Get Involved

Kids who are close to their parents are least likely to engage in risky behaviors. The more likely they'll be to respond to you.
1. Establish "together time": Establish a regular weekly routine for doing something special with your child, even something as simple as going out for ice cream.
2. Don't be afraid to ask where your kids are, whom they'll be with and what they'll be doing. Get to know your kids' friends and their parents, so you're familiar with their activities.
3. Try to be there after school when your child gets home. The "danger zone" for drugs is between 4 and 6 p.m., when no one's around, try to arrange flexible time at work if you possibly can. If your child will be with friends, ideally they need to have adult supervision not just an older sibling.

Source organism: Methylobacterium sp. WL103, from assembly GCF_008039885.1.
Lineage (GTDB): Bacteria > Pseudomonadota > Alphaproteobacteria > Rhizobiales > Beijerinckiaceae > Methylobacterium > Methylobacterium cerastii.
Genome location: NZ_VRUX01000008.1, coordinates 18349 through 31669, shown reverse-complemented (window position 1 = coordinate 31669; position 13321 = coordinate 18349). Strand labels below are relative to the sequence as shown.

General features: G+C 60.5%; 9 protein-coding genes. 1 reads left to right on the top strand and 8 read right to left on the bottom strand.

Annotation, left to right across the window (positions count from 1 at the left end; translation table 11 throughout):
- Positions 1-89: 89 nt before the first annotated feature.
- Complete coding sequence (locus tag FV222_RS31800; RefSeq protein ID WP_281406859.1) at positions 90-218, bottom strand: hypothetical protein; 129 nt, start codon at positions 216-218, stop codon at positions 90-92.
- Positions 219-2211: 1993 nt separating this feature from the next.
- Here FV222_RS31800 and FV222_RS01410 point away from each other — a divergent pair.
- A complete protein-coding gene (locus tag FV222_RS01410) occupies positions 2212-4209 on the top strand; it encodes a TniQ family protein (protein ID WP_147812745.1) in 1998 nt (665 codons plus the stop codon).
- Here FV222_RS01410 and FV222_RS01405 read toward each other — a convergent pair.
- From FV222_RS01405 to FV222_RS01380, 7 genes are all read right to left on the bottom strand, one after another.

4. Eat together as often as you can. Meals are a great opportunity to talk about the day's events, unwind, reinforce, and bond. Studies show that kids whose families eat together at least 5 times a week are less likely to be involved with drugs or alcohol.

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